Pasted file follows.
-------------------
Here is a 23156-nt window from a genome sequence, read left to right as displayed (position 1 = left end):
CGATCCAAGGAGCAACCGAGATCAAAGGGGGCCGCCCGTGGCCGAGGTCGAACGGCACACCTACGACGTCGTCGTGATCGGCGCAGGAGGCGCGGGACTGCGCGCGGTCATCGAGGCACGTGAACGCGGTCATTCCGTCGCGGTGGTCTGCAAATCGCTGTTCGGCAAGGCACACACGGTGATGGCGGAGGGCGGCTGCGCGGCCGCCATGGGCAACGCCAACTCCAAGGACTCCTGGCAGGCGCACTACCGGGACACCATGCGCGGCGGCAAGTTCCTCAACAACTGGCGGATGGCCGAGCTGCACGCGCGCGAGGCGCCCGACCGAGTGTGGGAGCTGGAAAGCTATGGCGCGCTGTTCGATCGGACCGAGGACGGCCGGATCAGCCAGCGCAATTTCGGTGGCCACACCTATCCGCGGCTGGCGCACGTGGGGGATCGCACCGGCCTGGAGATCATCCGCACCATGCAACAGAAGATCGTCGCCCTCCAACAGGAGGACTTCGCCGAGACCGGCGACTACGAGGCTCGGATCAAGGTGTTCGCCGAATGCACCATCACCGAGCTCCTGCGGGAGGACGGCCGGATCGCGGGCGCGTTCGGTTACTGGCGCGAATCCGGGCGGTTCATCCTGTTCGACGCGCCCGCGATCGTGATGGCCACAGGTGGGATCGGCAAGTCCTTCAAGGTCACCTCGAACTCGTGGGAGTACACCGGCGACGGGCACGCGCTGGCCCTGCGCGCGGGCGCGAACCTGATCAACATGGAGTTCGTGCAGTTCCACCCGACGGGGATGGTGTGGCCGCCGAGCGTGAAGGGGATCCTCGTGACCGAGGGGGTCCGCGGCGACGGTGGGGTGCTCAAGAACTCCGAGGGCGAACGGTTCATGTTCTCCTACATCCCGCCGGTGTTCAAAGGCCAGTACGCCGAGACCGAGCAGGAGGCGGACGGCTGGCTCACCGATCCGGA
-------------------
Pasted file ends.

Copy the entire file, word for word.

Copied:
Here is a 23156-nt window from a genome sequence, read left to right as displayed (position 1 = left end):
CGATCCAAGGAGCAACCGAGATCAAAGGGGGCCGCCCGTGGCCGAGGTCGAACGGCACACCTACGACGTCGTCGTGATCGGCGCAGGAGGCGCGGGACTGCGCGCGGTCATCGAGGCACGTGAACGCGGTCATTCCGTCGCGGTGGTCTGCAAATCGCTGTTCGGCAAGGCACACACGGTGATGGCGGAGGGCGGCTGCGCGGCCGCCATGGGCAACGCCAACTCCAAGGACTCCTGGCAGGCGCACTACCGGGACACCATGCGCGGCGGCAAGTTCCTCAACAACTGGCGGATGGCCGAGCTGCACGCGCGCGAGGCGCCCGACCGAGTGTGGGAGCTGGAAAGCTATGGCGCGCTGTTCGATCGGACCGAGGACGGCCGGATCAGCCAGCGCAATTTCGGTGGCCACACCTATCCGCGGCTGGCGCACGTGGGGGATCGCACCGGCCTGGAGATCATCCGCACCATGCAACAGAAGATCGTCGCCCTCCAACAGGAGGACTTCGCCGAGACCGGCGACTACGAGGCTCGGATCAAGGTGTTCGCCGAATGCACCATCACCGAGCTCCTGCGGGAGGACGGCCGGATCGCGGGCGCGTTCGGTTACTGGCGCGAATCCGGGCGGTTCATCCTGTTCGACGCGCCCGCGATCGTGATGGCCACAGGTGGGATCGGCAAGTCCTTCAAGGTCACCTCGAACTCGTGGGAGTACACCGGCGACGGGCACGCGCTGGCCCTGCGCGCGGGCGCGAACCTGATCAACATGGAGTTCGTGCAGTTCCACCCGACGGGGATGGTGTGGCCGCCGAGCGTGAAGGGGATCCTCGTGACCGAGGGGGTCCGCGGCGACGGTGGGGTGCTCAAGAACTCCGAGGGCGAACGGTTCATGTTCTCCTACATCCCGCCGGTGTTCAAAGGCCAGTACGCCGAGACCGAGCAGGAGGCGGACGGCTGGCTCACCGATCCGGA